“The one law that may have had a promising impact is the one-handgun-per-month law, but this law was designed and may have actually impacted firearm trafficking from Virginia to more restrictive states along the I-95 corridor,” Baker added. “However, like the other provisions, such a law likely does little to deter or prevent a motivated mass shooter.”

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Criminologist William V. Pelfrey Jr., an associate professor at VCU’s L. Douglas Wilder School of Government and Public Affairs, said restricting gun rights is very difficult in a politically divided state such as Virginia, and the margin of difference between conservative and liberal voters is so narrow that significant changes in gun laws are almost impossible.

“Both the Virginia Tech shooting and the Newtown shooting, some of the most horrific acts of violence in recent history, generated a small amount of momentum for restricting weapons, but that faded quickly,” Pelfrey said.

“The gun lobby has convinced people that politicians who are ‘soft’ on gun laws are therefore ‘soft’ on crime, thereby inhibiting motivation to advocate for gun restrictions.”

Pelfrey said gun rights advocates will find flaws in almost any proposed change in gun legislation.

“Any change is viewed as one step towards an end which makes all guns illegal rather than viewing any individual piece of legislation on its face,” he said.

In one small victory, gun control advocates succeeded in blocking legislation that would have allowed students, faculty and staff at public universities to carry firearms on campus. “They didn’t get guns in colleges,” Goddard said.

At the time of the massacre, there was a bill in a legislative subcommittee that would have allowed firearms on school grounds, but it went nowhere. Various incarnations of the measure have been proposed over the years without success.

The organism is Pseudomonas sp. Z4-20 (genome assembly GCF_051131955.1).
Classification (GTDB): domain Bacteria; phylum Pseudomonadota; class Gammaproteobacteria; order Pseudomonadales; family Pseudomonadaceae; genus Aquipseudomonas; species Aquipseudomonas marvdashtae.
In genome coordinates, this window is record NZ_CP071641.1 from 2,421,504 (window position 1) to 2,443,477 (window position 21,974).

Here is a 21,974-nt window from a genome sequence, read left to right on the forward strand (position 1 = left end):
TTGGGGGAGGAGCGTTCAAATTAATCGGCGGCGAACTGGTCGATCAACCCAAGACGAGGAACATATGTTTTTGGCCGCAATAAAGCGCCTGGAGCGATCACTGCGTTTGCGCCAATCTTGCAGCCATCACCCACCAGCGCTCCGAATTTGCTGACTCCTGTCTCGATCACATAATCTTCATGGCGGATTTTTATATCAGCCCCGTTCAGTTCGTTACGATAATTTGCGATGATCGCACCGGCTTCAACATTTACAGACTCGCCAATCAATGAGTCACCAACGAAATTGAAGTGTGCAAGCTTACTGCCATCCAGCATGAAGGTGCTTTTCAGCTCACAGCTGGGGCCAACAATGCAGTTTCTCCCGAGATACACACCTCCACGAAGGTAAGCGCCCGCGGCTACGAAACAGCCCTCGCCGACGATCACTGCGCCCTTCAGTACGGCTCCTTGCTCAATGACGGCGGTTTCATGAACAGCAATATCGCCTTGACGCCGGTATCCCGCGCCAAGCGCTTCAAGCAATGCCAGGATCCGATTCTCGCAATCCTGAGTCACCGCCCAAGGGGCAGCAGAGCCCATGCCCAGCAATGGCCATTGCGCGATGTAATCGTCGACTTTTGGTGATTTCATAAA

“We’re not going to give up on that,” Van Cleave said. “The college ban makes no sense,” because criminals and mass killers such as Cho ignore it.

While there’s no state law that prohibits a visitor from carrying a gun on the open grounds of a college campus, the Virginia Supreme Court ruled in 2011 that public schools can retain their authority to regulate or ban concealed weapons throughout the entire campus by faculty, staff and students. All public schools of higher learning have done so.

Van Cleave believes a public shift in attitudes has occurred, particularly regarding firearms and self-defense, and that could explain in part why more gun restrictions have failed in the wake of Virginia Tech.

“When people looked at this, they didn’t take earlier attitudes that were thrown out by people with gun control groups that, oh, if only guns weren’t there this couldn’t have happened,” he said.

Pelfrey, however, said he sees no such change. “The Virginia General Assembly as a whole is very pro-gun rights, so new restrictions on firearms are unlikely,” he said.

Baker said it’s certainly possible that having like-minded allies in the General Assembly results in policies being implemented over others. But, “in theory the General Assembly is filled with representatives of the people and, if members of the General Assembly weren’t upholding the will of their constituents, they wouldn’t remain in office long.”